John Grady Cole (Matt Damon) and his best friend Lacey Rawlins (Henry Thomas) leave their Texan ranch and make way towards the Rio Grande. They cross paths with Jimmy (Lucas Black), a teenage misfit who has a mind of his own – a recipe for disaster. Cole and Rawlins start working on a ranch for a wealthy Mexican landowner Rocho (Ruben Blades), and soon Cole falls in love with his beautiful daughter Alejandra (Penelope Cruz). But in an age when a woman's reputation is all she has, the love affair is doomed from the beginning.

The landscape shots are beautiful; however, the direction of the actors is occasionally jarring.

It's always a bit of a worry when a great book becomes a movie. All the Pretty Horses has had a chequered career in its production with us lovers of Cormac McCarthy's book biting our fingernails on the sidelines. Well, finally, here it is, with Billy Bob Thornton directing and Matt Damon starring.

John Grady Cole (Matt Damon) loses his inheritance after the death of his grandfather, it's a ranch in western Texas that is a little piece of heaven on earth. With nothing to keep him he rides south to Mexico with his friend Lacey (Henry Thomas), to where real cowboys live. On the way they meet up with a young runaway Bevins (Lucas Black) who is a real wildcard with a gun but eventually find work on a huge ranch owned by Rocha (Ruben Blades). In amongst the cowpunching and horse breaking, Cole falls in love with Rocha's beautiful daughter Alejandra (Penelope Cruz). The relationships with Bevins and with Alejandra are the defining elements of their trip south.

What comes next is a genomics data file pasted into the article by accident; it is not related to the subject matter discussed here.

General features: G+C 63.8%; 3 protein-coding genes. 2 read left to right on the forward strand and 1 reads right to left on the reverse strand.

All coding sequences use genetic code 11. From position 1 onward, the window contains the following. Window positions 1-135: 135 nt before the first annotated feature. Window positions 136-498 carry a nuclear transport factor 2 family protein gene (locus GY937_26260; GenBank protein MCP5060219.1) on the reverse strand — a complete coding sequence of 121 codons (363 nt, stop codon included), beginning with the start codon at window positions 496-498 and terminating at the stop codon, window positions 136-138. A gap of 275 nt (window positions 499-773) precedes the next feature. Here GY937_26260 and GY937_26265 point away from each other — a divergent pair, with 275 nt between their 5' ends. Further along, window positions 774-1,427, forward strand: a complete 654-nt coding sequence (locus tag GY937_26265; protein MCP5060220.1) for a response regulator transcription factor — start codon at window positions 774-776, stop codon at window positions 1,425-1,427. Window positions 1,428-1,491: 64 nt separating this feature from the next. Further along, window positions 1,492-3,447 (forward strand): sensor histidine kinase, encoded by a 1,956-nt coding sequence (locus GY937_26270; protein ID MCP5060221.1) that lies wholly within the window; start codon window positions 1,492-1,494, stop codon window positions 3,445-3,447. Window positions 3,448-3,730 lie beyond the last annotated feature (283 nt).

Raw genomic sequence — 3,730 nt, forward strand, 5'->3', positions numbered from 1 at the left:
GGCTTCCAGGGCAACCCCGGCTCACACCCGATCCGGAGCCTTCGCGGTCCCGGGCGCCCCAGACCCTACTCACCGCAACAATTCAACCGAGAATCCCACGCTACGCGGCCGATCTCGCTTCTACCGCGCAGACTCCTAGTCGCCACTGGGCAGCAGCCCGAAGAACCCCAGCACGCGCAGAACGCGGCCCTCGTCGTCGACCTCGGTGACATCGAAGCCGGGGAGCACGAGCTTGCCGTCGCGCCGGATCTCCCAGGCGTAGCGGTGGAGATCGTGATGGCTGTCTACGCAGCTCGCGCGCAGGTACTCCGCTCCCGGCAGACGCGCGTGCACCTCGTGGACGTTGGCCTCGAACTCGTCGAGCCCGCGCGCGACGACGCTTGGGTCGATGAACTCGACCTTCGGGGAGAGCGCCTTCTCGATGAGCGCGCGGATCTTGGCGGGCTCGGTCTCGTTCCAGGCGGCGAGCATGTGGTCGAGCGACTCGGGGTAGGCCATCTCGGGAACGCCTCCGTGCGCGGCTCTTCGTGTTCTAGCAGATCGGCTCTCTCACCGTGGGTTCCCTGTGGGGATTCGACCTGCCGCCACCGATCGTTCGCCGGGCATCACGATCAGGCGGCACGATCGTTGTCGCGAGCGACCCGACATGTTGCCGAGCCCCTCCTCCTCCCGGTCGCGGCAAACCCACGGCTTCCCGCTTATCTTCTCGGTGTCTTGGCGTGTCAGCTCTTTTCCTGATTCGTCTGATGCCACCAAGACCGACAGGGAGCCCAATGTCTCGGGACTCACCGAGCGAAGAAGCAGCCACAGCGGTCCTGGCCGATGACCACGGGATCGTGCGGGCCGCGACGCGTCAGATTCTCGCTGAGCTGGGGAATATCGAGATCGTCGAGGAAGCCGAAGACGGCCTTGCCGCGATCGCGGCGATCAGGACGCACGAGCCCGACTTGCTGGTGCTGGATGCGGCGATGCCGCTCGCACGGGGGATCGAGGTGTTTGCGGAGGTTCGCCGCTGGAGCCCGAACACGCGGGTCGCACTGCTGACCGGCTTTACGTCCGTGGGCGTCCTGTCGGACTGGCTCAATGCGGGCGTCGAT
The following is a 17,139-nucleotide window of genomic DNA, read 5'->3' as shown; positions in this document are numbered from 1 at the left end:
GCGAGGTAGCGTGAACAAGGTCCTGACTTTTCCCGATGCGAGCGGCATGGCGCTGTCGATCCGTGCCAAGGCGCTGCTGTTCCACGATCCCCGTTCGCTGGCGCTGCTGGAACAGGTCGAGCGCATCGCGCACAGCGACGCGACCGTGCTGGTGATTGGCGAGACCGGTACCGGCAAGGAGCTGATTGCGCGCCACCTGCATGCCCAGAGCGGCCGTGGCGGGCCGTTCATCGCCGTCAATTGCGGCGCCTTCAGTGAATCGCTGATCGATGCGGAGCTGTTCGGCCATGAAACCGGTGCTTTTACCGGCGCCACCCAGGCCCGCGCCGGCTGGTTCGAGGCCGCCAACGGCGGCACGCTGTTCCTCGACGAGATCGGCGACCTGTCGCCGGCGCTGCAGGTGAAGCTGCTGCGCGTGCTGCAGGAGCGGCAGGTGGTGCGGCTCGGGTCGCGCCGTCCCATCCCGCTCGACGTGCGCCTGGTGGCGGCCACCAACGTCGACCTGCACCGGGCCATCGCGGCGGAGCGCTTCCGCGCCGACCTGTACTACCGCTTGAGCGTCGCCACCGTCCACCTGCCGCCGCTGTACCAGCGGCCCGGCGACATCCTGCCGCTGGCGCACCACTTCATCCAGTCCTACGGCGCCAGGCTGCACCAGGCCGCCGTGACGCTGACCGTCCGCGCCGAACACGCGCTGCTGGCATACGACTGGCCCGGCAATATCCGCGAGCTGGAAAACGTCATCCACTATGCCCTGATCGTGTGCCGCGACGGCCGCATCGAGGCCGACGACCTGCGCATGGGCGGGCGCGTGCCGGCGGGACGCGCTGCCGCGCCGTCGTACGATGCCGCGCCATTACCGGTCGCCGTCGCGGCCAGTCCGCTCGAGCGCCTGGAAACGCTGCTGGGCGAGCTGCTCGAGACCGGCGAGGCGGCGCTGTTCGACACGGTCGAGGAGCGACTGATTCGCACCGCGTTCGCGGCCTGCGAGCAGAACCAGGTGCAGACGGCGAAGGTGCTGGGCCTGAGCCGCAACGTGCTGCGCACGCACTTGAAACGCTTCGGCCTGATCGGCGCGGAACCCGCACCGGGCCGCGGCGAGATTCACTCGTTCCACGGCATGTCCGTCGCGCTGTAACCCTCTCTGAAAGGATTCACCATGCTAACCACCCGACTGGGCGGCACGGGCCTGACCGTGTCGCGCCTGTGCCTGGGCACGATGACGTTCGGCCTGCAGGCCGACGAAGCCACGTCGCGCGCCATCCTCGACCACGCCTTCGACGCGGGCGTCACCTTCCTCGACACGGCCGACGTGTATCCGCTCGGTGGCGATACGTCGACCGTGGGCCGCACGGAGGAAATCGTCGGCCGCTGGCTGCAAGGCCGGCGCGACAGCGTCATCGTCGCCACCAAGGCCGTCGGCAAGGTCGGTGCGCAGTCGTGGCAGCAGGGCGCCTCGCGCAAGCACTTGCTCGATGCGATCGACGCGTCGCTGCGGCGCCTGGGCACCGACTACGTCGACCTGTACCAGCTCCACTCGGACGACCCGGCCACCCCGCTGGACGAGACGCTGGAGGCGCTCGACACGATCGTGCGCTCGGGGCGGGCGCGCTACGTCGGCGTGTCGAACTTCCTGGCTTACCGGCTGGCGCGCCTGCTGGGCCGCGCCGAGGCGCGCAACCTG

The spirit of this spare, great novel has been achieved in Thornton's big screen version. It's not easy translating an existentialist western to film in the American system but it hasn't been turned into escapist fare despite Thornton's original 2 hour 40 minute version having been cut by nearly an hour. I have some qualms about his style of direction, his handling of intimate scenes is occasionally jarring but the setting of these two young life-seekers in a grand landscape is truly beautiful. Matt Damon is fine as John Cole but the nice surprise is Henry Thomas, the little kid from ET, bringing gravitas to the role of Lacey. Another wonderful performance is from Elizabeth Ibarra who plays Alejandra's cautionary aunt. Far from being repelled from the movie of one of my favourite novels of recent years I was actually grateful and moved.

Comments from David Stratton:

I haven't read the Cormac McCarthy book on which this troubled film originally a project for Mike Nichols is based. The first reel is overly hurried as it establishes the characters, and throughout the film there's the impression of a longer version that's been severely pruned. I thought Billy Bob Thronton's first film as director, Sling Blade was overrated; his second, Daddy And Them, seems to have sunk without trace; now comes this relative disappointment, a film with something of the mood of The Hi-Lo Country, but inferior to Stephen Frears' film.